Who's Who - Wilfred Stokes

The Stokes mortar named after its inventor, Siir Wilfred Stokes Frederick Wilfred Scott Stokes (1860-1927) was the inventor of the simple but highly effective Stokes mortar, which became the standard British mortar of the First World War.

A civil engineer and inventor, Stokes was Chairman and Managing Director of Ransomes & Rapier, an engineering company based in Ipswich which chiefly manufactured cranes.

Although Stokes' names became synonymous with the most renowned mortar of World War One he only began experimenting with its design towards the close of 1914, once war had actually begun.  It is a testament to the brilliant simplicity of his design that it acquired immediate renown.

The British were at that time keen to develop a match for the German mortars (minenwerfers) in use against the French in the east (and soon afterwards against the British themselves on the Western Front).

The mortar was by no means a new weapon, although it had fallen out of usage since the Napoleonic era.  Indeed, in the interim while the British and French hastened to construct new mortars they resorted to using century old stocks of the weapon.

Curiously, Stokes' design was initially rejected in June 1915 on the grounds that it was unable to utilise existing British mortar ammunition.  It required the combined intervention of David Lloyd George (then Minister of Munitions) and Lieutenant-Colonel J.C. Matheson of the Trench Warfare Supply Department (reporting to Lloyd George) to push through manufacture of the Stokes mortar.  Douglas Haig was another early admirer of the weapon.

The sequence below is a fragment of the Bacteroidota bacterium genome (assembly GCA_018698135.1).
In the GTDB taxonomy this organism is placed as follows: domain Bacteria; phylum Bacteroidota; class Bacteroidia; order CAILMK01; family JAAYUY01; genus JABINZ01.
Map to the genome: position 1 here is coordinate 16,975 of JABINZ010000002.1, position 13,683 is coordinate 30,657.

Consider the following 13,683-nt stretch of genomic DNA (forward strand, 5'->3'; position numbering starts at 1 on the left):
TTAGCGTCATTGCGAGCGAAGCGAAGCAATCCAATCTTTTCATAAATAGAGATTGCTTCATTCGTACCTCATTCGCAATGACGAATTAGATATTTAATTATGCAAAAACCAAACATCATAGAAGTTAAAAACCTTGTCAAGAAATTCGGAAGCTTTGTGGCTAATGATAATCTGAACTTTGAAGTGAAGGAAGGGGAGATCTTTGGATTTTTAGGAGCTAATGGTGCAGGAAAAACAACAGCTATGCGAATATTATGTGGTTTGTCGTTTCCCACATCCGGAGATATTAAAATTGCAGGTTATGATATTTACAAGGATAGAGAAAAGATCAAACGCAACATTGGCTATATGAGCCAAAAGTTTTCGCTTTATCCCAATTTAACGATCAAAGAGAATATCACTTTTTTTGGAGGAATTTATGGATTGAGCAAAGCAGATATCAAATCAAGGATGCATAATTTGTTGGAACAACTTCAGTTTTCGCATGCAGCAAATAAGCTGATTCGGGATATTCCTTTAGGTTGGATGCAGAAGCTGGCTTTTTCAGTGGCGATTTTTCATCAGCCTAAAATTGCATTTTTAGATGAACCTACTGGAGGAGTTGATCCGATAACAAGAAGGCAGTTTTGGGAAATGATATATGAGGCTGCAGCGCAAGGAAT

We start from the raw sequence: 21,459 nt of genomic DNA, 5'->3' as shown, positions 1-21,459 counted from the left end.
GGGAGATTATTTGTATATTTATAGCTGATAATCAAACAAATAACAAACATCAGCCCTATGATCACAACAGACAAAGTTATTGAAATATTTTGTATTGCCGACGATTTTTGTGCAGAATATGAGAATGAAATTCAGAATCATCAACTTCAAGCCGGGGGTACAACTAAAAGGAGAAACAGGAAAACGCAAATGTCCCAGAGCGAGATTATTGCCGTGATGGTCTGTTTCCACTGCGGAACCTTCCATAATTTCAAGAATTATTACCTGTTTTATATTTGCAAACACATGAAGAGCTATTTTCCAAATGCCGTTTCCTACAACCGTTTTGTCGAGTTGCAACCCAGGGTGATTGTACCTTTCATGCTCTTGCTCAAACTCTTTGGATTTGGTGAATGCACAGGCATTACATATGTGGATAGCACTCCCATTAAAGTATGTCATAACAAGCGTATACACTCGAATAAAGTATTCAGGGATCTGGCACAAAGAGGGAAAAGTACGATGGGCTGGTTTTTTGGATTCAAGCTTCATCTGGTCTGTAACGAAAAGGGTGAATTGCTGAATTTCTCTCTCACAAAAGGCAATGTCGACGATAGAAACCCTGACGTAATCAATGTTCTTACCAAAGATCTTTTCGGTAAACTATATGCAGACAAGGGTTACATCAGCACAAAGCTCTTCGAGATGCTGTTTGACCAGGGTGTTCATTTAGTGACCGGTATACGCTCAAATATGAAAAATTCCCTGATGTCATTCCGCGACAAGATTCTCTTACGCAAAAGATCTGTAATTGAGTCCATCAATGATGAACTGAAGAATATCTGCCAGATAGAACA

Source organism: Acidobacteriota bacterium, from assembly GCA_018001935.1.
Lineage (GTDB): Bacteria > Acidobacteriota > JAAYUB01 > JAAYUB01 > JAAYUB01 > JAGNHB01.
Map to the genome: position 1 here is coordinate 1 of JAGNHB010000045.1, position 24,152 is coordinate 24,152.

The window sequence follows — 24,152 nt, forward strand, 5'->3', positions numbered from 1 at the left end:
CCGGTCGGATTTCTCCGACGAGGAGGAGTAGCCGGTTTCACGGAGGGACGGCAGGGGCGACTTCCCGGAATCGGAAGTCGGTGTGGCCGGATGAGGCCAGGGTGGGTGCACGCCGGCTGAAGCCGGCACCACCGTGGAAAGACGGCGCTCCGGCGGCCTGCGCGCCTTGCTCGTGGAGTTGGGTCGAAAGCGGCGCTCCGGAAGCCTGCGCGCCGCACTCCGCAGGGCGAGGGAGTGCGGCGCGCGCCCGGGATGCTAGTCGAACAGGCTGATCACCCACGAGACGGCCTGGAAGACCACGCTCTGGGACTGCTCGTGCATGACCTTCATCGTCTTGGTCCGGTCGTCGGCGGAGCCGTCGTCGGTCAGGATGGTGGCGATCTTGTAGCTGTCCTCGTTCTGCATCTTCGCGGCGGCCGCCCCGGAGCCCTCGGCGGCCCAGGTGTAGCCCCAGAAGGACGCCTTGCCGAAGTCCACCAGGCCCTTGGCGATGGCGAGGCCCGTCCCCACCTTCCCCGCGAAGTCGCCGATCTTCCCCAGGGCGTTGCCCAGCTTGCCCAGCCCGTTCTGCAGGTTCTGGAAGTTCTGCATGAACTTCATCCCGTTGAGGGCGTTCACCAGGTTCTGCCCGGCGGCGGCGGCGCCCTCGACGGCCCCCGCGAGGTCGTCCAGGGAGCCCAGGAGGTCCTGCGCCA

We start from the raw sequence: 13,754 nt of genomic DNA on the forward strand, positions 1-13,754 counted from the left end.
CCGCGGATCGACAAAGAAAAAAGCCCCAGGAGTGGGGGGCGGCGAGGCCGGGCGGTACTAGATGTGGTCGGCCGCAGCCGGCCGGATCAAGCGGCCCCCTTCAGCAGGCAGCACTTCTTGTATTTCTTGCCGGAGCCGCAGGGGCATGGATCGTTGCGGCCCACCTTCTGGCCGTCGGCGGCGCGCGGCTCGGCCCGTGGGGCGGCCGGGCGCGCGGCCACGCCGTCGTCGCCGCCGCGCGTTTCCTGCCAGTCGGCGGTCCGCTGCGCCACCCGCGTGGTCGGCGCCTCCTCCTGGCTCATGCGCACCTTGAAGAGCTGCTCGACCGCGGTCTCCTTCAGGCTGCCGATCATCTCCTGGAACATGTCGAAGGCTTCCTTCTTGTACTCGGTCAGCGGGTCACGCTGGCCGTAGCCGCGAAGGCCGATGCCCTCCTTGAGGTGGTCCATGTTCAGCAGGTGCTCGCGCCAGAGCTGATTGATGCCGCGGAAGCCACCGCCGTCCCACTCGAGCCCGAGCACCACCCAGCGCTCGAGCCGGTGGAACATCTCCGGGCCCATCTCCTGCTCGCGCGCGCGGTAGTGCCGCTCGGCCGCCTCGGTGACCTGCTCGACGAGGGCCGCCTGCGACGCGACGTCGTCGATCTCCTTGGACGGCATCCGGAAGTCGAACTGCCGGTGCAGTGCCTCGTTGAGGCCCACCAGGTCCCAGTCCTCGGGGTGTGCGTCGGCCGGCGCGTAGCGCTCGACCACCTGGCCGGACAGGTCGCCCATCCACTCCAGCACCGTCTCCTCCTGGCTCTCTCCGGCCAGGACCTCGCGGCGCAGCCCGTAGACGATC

It consisted chiefly of a smooth metal tube fixed to a base plate (to absorb recoil) with a light bi-pod mount.  When a bomb was dropped into the tube an impact sensitive cartridge at the base of the bomb would make contact with a firing pin at the base of the tube, thereby ejecting the bomb.

3-inches in size the cast-iron mortar bomb itself weighed around 4.5 kg.  It was fitted with a modified hand grenade fuse on the front, with a perforated tube (with minor propellant charge) and impact-sensitive cap at the back.

The Stokes mortar could fire as many as 22 bombs per minute and had a maximum range of 1,200 yards.  Most mortars in use today are direct descendants of the Stokes mortar.

Stokes himself was subsequently knighted in recognition of the success of his invention.  He died in 1927.

A Greyback was a British Army shirt.

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